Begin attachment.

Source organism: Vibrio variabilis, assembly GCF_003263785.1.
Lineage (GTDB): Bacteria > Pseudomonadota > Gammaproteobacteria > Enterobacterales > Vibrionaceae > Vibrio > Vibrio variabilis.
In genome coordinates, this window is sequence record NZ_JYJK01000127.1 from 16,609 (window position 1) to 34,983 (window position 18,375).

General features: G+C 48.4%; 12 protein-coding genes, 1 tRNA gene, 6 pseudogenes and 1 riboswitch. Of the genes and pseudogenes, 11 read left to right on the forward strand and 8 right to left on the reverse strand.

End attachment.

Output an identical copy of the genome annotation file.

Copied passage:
Source organism: Vibrio variabilis, assembly GCF_003263785.1.
Lineage (GTDB): Bacteria > Pseudomonadota > Gammaproteobacteria > Enterobacterales > Vibrionaceae > Vibrio > Vibrio variabilis.
In genome coordinates, this window is sequence record NZ_JYJK01000127.1 from 16,609 (window position 1) to 34,983 (window position 18,375).

General features: G+C 48.4%; 12 protein-coding genes, 1 tRNA gene, 6 pseudogenes and 1 riboswitch. Of the genes and pseudogenes, 11 read left to right on the forward strand and 8 right to left on the reverse strand.